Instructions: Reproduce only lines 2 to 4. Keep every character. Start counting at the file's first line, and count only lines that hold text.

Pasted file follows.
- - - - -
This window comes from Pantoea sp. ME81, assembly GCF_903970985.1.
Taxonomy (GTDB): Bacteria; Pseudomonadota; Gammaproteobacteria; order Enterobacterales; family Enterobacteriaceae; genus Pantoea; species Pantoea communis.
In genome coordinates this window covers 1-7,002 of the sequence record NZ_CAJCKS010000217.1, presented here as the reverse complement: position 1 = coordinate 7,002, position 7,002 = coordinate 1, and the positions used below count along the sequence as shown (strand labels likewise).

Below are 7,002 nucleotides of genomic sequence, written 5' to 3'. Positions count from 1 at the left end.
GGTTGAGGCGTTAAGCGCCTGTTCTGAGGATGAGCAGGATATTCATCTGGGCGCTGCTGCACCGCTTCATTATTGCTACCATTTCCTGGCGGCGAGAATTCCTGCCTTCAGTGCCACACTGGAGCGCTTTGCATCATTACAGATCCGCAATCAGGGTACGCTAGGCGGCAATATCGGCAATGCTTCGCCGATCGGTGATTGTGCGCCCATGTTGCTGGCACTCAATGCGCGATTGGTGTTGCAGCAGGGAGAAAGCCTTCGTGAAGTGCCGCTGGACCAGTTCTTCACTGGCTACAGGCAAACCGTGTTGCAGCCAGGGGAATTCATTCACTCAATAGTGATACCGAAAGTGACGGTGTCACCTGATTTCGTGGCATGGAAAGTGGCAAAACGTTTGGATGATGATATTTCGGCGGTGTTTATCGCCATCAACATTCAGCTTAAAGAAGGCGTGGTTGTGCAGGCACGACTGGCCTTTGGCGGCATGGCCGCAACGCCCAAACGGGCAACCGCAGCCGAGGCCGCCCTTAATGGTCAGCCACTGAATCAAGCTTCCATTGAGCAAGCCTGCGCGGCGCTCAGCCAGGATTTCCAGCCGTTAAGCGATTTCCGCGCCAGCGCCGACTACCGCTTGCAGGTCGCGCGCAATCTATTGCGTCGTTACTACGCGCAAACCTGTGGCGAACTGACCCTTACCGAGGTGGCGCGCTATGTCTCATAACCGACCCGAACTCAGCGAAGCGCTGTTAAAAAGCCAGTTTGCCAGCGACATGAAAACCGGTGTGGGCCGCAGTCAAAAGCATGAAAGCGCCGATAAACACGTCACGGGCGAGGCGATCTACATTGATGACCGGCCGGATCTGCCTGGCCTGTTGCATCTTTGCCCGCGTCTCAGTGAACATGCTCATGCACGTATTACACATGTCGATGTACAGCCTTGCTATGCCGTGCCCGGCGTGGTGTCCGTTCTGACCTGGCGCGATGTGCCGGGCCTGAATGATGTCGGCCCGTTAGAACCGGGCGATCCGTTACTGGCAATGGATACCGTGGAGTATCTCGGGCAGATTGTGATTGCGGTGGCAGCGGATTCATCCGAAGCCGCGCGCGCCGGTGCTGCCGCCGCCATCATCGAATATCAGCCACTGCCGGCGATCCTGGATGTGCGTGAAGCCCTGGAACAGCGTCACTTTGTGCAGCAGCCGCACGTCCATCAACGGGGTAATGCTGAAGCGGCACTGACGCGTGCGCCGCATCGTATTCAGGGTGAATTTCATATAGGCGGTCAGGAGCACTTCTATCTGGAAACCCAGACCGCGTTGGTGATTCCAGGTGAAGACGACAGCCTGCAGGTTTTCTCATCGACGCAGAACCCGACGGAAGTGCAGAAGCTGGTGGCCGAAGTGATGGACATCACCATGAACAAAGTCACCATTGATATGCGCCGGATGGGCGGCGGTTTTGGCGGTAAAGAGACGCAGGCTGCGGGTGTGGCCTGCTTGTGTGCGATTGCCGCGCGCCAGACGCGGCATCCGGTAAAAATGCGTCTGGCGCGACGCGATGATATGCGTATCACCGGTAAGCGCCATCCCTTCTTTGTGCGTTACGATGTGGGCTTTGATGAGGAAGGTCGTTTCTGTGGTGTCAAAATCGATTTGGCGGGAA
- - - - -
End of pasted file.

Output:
Taxonomy (GTDB): Bacteria; Pseudomonadota; Gammaproteobacteria; order Enterobacterales; family Enterobacteriaceae; genus Pantoea; species Pantoea communis.
In genome coordinates this window covers 1-7,002 of the sequence record NZ_CAJCKS010000217.1, presented here as the reverse complement: position 1 = coordinate 7,002, position 7,002 = coordinate 1, and the positions used below count along the sequence as shown (strand labels likewise).

Below are 7,002 nucleotides of genomic sequence, written 5' to 3'. Positions count from 1 at the left end.